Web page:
Of course, one of the reasons that my brother likes the play, and that he knew I would like it, is that we’ve both done community theater. Maybe it wouldn’t be quite as funny if you don’t have that background. But give it a chance anyway.

It’s sad to watch the movie now and think that neither Reeve nor Ritter is with us. Also, it was Elliott’s last film; he died in 1992, the year it was released, which is why he wasn’t in the last Indiana Jones film.

‘Wings of Eagles’ redux

I thought about just putting up a Facebook link to one of my earlier blog posts about “The Wings of Eagles,” and then noting in the comment that the movie will air tonight on TCM. But after looking at the old posts, I decided I wanted to start fresh.

“The Wings of Eagles” is a must-see for fans of legendary director John Ford and/or John Wayne. It’s not without its flaws, and while I’m fully aware of those flaws I’m somehow fascinated by the movie despite them.

The movie is John Ford’s lovingly-crafted tribute to one of his good friends, Naval aviator turned screenwriter Frank “Spig” Wead, played by John Wayne. The movie begins with an account of Wead’s adventures in the Navy. Then, at the height of his success, he is felled by a physical tragedy, with a prognosis that he will never use his legs again. Over impossible odds, he partially overcomes this tragedy and learns to walk on crutches. But now he is a man without a mission. He becomes a writer, using his experience to tell realistic stories about military aviators.

When World War II breaks out, he battles the odds again, finding a way to help the war effort in spite of his disability.

The movie also tells the story of Wead’s equally roller-coaster relationship with his wife and daughters. His wife Min is played by Maureen O’Hara, who is always welcome playing against Wayne. She’s especially good here. During Production Code Hollywood, female characters were often painted in broad strokes, either as long-suffering saints or evil temptresses. Min is neither. She’s a real, vivid character, good at heart and strong, but with some character flaws. Her relationship with Wead (who had flaws of his own) is not sugarcoated, and it does not end the way one expects a classic-movie romance to end.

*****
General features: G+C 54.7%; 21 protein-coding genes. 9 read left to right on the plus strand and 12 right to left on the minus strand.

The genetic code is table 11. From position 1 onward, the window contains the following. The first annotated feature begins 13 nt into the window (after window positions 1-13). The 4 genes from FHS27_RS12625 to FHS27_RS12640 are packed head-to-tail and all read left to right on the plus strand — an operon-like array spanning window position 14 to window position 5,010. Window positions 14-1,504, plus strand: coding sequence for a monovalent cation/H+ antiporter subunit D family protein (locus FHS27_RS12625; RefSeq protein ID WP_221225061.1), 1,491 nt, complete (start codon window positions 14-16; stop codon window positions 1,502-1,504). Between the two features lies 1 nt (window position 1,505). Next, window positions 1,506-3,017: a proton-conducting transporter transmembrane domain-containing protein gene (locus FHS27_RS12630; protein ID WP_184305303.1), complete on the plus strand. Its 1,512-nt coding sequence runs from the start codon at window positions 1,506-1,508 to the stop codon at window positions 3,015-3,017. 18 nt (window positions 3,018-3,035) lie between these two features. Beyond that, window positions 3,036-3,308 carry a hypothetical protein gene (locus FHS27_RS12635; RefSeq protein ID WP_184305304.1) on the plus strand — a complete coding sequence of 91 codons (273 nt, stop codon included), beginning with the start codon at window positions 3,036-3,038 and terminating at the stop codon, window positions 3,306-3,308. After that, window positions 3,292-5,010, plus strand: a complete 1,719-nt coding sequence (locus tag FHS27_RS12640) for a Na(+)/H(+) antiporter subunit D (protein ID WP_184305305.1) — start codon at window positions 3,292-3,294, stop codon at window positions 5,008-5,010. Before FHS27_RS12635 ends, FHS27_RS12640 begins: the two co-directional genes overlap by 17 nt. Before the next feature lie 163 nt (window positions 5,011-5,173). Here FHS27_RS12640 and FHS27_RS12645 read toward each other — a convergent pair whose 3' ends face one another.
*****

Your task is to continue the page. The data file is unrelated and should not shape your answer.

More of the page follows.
The complaint against the movie, and it’s a legitimate one, is that it veers wildly back and forth between hijinks and pathos. In the early part of the movie, the hijinks include Wayne landing a plane in the middle of an admiral’s garden party. During the second half of the movie, scenes of Wayne struggling to regain the use of his legs are interspersed with laughs about various well-wishers trying to sneak him alcohol through his friend and amateur therapist “Jughead” Carson (a scenery-chewing but not unwelcome Dan Dailey). The rollercoaster tone doesn’t always work, although Ford was deliberate in using it, saying the silly stories were just as true and typical of Wead as the tragic underlying narrative.

But the real reason for any John Ford fan to see the movie is Ward Bond, a member of Ford’s standard stock company, playing movie director “John Dodge,” as he is known in the movie. (Ford … Dodge … get it?) You can see how much fun Bond is having playing a broad caricature of his long-time boss. “Dodge” befriends Wead and hires him to write screenplays.

The movie airs at 9 p.m. Central on TCM. If you haven’t seen it, you ought to. It’s being preceded, right now, by one of Ford’s all-time classics, “Stagecoach.”

Where is ‘The Boys’?

This morning, as I was getting ready for work, I watched last night’s “Late Late Show with Craig Ferguson” on the DVR. I got right up to the point where Craig introduced his first guest, Dick Van Dyke; I’ll have to watch the interview itself this evening.
Anyway, Craig’s introduction mentioned that “Chitty Chitty Bang Bang” is coming out on DVD and Blu-Ray. That made me think about the fact that I still haven’t had a chance to see “The Boys: The Sherman Brothers Story,” about which I’ve blogged here several times before.
If you missed those earlier posts, Richard and Robert Sherman were staff songwriters for Disney during the era of “Mary Poppins,” “Jungle Book,” and so on. They wrote dozens of songs that you know by heart, including “It’s A Small World After All,” “Supercalifragilisticexpialidocious,” “A Spoonful of Sugar,” “Chim-Chim Cheree,” “Winnie The Pooh,” “The Wonderful Thing About Tiggers,” and on and on and on. After leaving Disney, they wrote songs for “Chitty Chitty Bang Bang,” and “Charlotte’s Web” and “Snoopy Come Home,” among many others. At some point, they wrote the pop song “You’re Sixteen” (You’re Beautiful, and You’re Mine).
Very early in their songwriting careers, the brothers had a falling-out, and they’ve worked for decades as professional collaborators — and nothing else, having no other contact and raising their families separate from each other. A few years ago, at the premiere of a stage version of “Mary Poppins,” one of Richard’s adult sons and one of Robert’s adult sons, first cousins who at the time were virtual strangers, began to talk about doing a documentary to explore their fathers’ unique achievements and their somewhat-mysterious feud. They got Ben Stiller to sign on as executive producer.
The documentary came out in very limited release last year, but I’m waiting for it to show up on TV, or somewhere where I can see it. I checked Amazon just now and discovered that the movie is, at long last, going to be released on DVD later this month; that’s something.